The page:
GRAND RAPIDS TOWNSHIP, Mich. (WOOD) — The Kent County prosecutor says the crackdown on heroin and prescription drugs is having unintended consequences:

“Meth is making a comeback. It’s as simple as that. Not only in Kent County, but across the state,” he said during a Monday news conference at Keystone Pharmacy in Grand Rapids Township.

“We’re talking about a third wave, another wave of meth coming through right now because there is crackdowns on heroin, there’s crackdowns on prescription drugs, so people are looking for other avenues. And one of those other avenues is meth,” he added.

Becker says his office has handled 47 methamphetamine cases so far this year, surpassing last year’s total of 44 meth cases.

“That means there’s more users out there. More users means there’s money to be made. There’s money to be made in delivering meth,” Becker said.

The prosecutor says while the number of meth labs busted across Kent County and statewide have dropped, another problem is emerging.

“We’re seeing a lot more of the Mexican meth come up. It’s imported. But once you see more money in it, people are going to try to do it,” Becker warned about local meth production.

That’s where “smurfing” comes in. One of the key ingredients in meth-making is over-the-counter cold and allergy medications that contain pseudoephedrine. Michigan law restricts the amount of such medicine shoppers can buy, so meth manufacturers must manipulate other people into buy it for them, which is known as smurfing.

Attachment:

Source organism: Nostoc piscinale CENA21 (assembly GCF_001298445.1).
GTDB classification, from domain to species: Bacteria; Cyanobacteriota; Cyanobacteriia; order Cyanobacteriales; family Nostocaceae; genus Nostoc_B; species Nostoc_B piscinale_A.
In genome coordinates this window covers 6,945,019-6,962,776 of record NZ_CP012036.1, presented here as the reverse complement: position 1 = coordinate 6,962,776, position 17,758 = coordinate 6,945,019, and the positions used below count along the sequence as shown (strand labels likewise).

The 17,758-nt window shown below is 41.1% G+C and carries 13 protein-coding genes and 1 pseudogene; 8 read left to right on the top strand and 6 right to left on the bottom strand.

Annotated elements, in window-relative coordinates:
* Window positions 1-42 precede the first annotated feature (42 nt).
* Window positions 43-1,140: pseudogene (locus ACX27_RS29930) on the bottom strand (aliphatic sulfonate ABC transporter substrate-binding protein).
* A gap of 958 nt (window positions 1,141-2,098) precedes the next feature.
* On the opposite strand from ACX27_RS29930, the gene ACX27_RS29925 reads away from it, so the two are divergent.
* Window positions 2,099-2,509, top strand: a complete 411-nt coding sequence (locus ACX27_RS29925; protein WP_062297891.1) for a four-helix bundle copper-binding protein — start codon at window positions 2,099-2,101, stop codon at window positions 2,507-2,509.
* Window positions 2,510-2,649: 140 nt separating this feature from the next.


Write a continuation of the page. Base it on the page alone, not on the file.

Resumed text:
“The system works, they’re preventing the sales. But you’ve got to be vigilant. You’ve got to remain and be vigilant because people are going to try to do this again,” Becker warned.

Under Michigan law, anyone caught aiding meth production in this way could spend five years in prison and pay up to $5,000, even if they don’t know for certain the medicine they’re buying is going toward making meth. Suspicion is enough.

“It’s a five-year felony if you have reason to believe,” Becker emphasized.

When it comes to falling victim to a smurfing scheme, Becker says your best defense is common sense.

“Compare it to when you go to the airport, and somebody asks you to take their luggage for $50, are you going to do that? No, because everybody is aware of what the consequences are and how bad, there’s probably something bad happening,” Becker said.

In 2012, Michigan targeted meth production by joining the National Precursor Log Exchange system – an electronic database that blocks people from illegally purchasing pseudoephedrine and flags any attempts to illegally buy such medicine. Advocates say last year, the system stopped more than 64,000 boxes of medicine with pseudoephedrine from being illegally sold in Michigan, preventing nearly 174,000 grams of pseudoephedrine from potentially falling into the hands of criminals.

“We don’t want to create any more problems. We don’t want to create another wave of cooking things and explosions and hazmat suits in Kent County or anywhere for that matter in Michigan,” Becker said.